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Betta is Listless, Lying on Bottom of Tank, Ignores Food

SpiderMonkey47

Registered Member
About two years ago, I was gifted a male betta by a student. The betta hadn't been very well cared for, but I got him into a 5-gal tank with a filter and heater. He has snail buddies, a plant, and some assorted decorations. He had been very active and playful, and seemed overall in good health.

About a month ago, my apartment flooded and we had to move to a temporary apartment while repairs were made. Since we've been in the new place, Astraeus has been doing nothing but lying in the bottom of his tank -- usually in a corner if he can. I thought maybe I overfed him, but after a two-day fast, I gave him a soaked betta pellet, and he refused to eat.

My partner suggested he might be bored in his new location (he's in the kitchen instead of in the living room here), but he ignores any new toys we put in the tank and he flees and hides instead of flaring if we offer him a mirror. (Previously, he always would flare for a few minutes before swimming away satisfied.)

After reading about swim bladder issues (and potentially dropsy?), I gave him a bath in Epsom salt tonight. (Bath with 1 tbsp Epsom salt for 15 minutes, then recovery tank for 5 minutes, then back into his normal tank.) He was doing a little better immediately after -- swimming a small amount, though he was still sinking pretty consistently, and he did poop a bit -- but now he's back to lying on the bottom and hiding in the corner.

Testing the water, it's at:

Temp: 80-82 degrees F

Ammonia: 0ppm

Nitrites: 0ppm

Nitrates: 30 ppm

pH: 7.8 (which is slightly high, but actually lower than it normally is)

I took some pictures after the Epsom bath -- it's kind of difficult for me to tell if he's actually pineconing and how bad the swelling/bloating is.

I'd really appreciate some advice on what steps to take next!

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Rbishop

...and over the edge.
Staff member
Are those readings from a good liquid test kit?
 

OrionGirl

No freelancing!
Most bettas only live for 3-5 years...Honestly, what you are describing is more a symptom of old age than anything else.
 

myswtsins

Global Moderator
Staff member
Sorry to hear of your betta's troubles. It certainly looks like pineconing in the last picture. Unfortunately that could be a sign of SO many things and usually the fish does not bounce back. With that stated though, I had a goldfish that was super pineconed all winter long and recovered 100% by this spring. All I did was add a very minimal amount of salt to try to help drain some fluids.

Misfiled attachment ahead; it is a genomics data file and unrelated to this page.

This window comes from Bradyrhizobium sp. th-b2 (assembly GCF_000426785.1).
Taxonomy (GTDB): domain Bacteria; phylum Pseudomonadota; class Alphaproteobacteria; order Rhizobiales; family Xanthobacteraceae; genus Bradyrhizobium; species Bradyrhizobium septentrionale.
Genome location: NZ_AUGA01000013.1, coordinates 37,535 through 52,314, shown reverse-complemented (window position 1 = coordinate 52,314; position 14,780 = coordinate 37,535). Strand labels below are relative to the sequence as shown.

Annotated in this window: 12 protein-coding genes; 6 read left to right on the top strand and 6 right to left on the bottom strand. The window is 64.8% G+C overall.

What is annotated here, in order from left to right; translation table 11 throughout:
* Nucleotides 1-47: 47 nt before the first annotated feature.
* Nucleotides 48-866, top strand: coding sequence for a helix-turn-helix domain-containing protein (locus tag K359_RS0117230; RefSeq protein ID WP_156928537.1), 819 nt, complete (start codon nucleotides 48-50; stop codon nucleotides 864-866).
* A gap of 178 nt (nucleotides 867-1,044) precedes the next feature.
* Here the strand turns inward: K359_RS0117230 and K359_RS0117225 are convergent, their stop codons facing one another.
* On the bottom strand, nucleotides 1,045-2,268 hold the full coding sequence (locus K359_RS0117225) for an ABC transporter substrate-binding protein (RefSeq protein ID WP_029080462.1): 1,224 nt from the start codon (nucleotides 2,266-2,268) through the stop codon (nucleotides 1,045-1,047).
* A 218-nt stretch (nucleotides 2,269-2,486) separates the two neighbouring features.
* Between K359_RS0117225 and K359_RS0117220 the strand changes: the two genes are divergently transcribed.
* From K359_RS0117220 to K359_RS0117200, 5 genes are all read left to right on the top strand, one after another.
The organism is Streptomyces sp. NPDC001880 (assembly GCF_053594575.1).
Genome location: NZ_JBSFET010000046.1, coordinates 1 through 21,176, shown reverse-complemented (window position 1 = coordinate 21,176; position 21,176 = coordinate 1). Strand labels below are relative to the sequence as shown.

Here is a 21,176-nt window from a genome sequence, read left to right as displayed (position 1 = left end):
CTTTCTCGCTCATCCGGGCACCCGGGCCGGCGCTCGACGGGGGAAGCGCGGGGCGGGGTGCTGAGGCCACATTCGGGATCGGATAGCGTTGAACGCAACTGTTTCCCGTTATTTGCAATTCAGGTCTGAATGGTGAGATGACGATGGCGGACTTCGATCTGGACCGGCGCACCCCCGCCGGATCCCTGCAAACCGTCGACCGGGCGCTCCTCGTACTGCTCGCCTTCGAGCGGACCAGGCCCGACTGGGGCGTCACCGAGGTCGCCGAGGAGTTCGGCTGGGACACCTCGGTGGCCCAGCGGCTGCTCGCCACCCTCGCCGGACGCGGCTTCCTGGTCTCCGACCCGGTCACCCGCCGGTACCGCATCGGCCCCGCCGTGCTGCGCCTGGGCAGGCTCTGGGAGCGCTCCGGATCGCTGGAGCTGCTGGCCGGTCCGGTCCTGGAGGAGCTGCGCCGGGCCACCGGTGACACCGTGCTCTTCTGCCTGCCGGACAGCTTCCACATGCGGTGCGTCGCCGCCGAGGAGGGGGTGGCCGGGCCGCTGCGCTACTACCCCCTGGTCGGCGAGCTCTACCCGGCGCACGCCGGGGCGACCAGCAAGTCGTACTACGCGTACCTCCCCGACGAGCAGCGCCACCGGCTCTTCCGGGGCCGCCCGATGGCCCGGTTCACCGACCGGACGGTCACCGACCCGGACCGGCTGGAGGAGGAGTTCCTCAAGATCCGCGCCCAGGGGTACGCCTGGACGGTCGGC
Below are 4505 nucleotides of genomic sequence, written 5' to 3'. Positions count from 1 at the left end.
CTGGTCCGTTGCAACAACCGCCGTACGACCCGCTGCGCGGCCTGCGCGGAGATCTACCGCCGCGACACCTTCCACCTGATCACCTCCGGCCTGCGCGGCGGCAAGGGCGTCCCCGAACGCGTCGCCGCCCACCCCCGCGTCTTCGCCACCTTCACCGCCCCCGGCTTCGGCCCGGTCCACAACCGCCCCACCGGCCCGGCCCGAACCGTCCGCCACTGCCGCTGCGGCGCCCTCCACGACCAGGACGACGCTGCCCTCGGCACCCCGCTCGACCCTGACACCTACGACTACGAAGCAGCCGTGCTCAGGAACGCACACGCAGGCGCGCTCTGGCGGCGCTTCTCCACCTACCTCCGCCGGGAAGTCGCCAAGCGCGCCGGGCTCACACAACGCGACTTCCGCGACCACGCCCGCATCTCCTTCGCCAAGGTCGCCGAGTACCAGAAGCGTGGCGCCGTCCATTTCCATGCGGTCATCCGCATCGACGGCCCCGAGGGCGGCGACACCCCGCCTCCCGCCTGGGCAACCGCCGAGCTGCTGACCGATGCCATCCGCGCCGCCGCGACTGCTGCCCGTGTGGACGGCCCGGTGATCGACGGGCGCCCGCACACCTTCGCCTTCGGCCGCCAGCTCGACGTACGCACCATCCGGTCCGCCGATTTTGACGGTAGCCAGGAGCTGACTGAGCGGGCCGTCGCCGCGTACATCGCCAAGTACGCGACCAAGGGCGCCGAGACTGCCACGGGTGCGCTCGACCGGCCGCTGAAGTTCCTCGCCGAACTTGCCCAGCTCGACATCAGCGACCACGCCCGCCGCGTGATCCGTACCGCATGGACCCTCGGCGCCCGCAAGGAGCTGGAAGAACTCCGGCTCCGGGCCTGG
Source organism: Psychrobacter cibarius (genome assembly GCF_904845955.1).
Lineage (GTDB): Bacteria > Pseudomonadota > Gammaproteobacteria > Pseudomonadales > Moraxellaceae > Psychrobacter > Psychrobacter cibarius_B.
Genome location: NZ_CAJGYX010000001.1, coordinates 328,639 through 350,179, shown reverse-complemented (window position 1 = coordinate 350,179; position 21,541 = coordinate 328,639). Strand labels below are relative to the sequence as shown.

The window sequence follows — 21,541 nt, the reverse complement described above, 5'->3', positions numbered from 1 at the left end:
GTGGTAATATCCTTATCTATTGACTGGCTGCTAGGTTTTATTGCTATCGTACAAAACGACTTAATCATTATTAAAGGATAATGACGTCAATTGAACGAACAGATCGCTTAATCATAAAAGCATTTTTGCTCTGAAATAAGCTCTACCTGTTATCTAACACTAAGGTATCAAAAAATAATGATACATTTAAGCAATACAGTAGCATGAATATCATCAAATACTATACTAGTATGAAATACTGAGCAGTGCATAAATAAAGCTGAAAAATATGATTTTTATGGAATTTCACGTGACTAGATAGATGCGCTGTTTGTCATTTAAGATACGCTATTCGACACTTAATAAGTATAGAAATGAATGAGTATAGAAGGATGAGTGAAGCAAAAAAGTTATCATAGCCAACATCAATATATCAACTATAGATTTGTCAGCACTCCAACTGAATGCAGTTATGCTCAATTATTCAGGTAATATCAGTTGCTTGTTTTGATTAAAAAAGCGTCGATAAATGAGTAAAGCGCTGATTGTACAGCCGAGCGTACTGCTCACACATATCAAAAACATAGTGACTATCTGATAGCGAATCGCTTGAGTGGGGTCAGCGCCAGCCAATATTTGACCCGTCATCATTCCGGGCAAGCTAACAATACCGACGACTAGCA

Since he did better after the bath I would suggest adding the epsom salt right to the main tank. Google will tell you the correct dosage, I can never remember and have to look it up myself.

Try soaking a de shelled pea in some garlic and offering that. The pea will help if there is any constipation and the garlic will entice his appetite plus it's a nature immunity booster.
 

SpiderMonkey47

Registered Member
Sorry to hear of your betta's troubles. It certainly looks like pineconing in the last picture. Unfortunately that could be a sign of SO many things and usually the fish does not bounce back. With that stated though, I had a goldfish that was super pineconed all winter long and recovered 100% by this spring. All I did was add a very minimal amount of salt to try to help drain some fluids.

Since he did better after the bath I would suggest adding the epsom salt right to the main tank. Google will tell you the correct dosage, I can never remember and have to look it up myself.

Try soaking a de shelled pea in some garlic and offering that. The pea will help if there is any constipation and the garlic will entice his appetite plus it's a nature immunity booster.
Garlic! I was planning to try the pea treatment tonight, so it's great to know that addition.

I'd been worried about adding Epsom salt straight to the tank because of the snails, but I may just have to remove them anyway.
 

myswtsins

Global Moderator
Staff member
Yeah, snails are tough so I would just remove them to another container while treating and the plant just to be safe. Keep Mr. Betta as comfy as possible in his usual tank and treat him there.
 

Kevin Wall

AC Members
I notice my beta's are always more active when I keep a female in a separate container but right next to the male's tank.
 
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